If you are a pet owner you know that when you take your furry friend to the vet, the costs can add up quickly. We’ve all felt the familiar fear and worry when the vet tech tells you that your bill is ready. We wonder how much it will be this time, all the while knowing that we would spare no expense to keep our four-legged family members healthy. But do you ever wonder why are veterinary bills so expensive?
Veterinary Bills – Why Animal Care Costs Can Add Up
The treatment your veterinarian and their vet technicians provide is worth the price you must pay. Often you’re finishing up with the vet when the receptionist delivers the good news: The bill is ready for you.
But why should you have to pay so much to help a poor, defenseless (not to mention super cute) creature? After all, if you can’t find charity at the vet’s office, where can you?
Ask Georgette Wilson, DVM, manager of vet operations at Pfizer Animal Health in New York City, and she’ll tell you that charity is all a matter of perspective.
“If you’re looking for an educated, compassionate, and fair hand in the care and well-being of your animal, chances are your vet’s already giving it in droves,” Wilson said. “Unfortunately, too many people fail to recognize the value vets bring to their pets. We’re asked over and over again that, if we love animals so much, why aren’t we offering our services for free?”
To answer that question — and help you understand why veterinarians are worth their weight in currency — the following are four things you may not know about them, but should.
They just may change the way you think about paying on the way out.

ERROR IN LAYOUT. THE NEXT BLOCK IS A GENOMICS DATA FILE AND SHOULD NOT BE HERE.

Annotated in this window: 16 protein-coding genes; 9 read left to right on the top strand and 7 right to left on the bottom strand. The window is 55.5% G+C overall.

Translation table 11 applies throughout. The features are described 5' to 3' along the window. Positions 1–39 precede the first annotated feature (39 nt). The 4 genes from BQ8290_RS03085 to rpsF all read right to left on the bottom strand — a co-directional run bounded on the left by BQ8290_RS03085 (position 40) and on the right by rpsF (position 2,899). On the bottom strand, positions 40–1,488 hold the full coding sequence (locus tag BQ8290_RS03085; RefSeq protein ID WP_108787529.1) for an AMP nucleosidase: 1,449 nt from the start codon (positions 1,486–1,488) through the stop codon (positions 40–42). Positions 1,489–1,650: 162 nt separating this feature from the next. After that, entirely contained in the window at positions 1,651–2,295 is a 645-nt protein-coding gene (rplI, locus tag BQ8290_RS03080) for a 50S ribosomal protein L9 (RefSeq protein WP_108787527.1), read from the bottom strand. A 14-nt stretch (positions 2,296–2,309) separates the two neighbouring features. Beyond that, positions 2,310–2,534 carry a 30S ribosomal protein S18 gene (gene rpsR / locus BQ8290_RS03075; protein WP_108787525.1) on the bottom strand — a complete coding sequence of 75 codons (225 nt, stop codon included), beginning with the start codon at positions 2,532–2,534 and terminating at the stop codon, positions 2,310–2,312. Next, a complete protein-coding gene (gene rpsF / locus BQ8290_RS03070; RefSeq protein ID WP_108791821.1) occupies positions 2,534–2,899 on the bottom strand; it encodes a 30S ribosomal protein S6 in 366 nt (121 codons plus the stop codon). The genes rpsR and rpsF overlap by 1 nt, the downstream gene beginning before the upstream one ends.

#1: They are trained as vigorously as doctors of human medicine.
Consider this: It takes four years of college and four years of veterinary school to become a vet. Then, students must pass both national and state exams to practice, and take continuing education courses to keep up with new developments.
It’s statistically harder to get into veterinary school than it is to get into a human medical school because of the limited number of vet schools, as compared to medical schools. (There are only 28 vet schools in the United States).
Vets going into specialty practice (there are about 20 in veterinary medicine, from cardiology and ophthalmology to behavioral medicine and surgery, etc) go on to do an internship and residency, with each step becoming more competitive.
“When all is said and done, a vet can have as many as 11 to 12 years of additional training after high school,” Wilson said. “Most people don’t know that.”
That’s a lot of training, with many years dedicated to learning, to just give away services for free!
#2: It’s not about the money for vets.
While today’s veterinarians can make a good living, it’s not nearly as much as their counterparts in human medicine.
Depending on where they live and their specific field of practice, they can make anywhere from about $35,000 (for equine veterinarians) to $117,000 a year (for laboratory animal veterinarians), according to the most recent estimates. Vets in private practice earn around $50,000, and those in government earn around $70,000.
“The reward for us is really not about money because we don’t make as much as many people think,” Wilson said. “It’s really about seeing pets get better.”
Something that many people don’t think about is how much it costs to run a veterinary office as well. Yes, your bill will go up if you have to have specialized work done for your animal, but doing specialized work also costs your vets more.
Do you think you pay too much on your veterinary bills or do you think the costs are fair?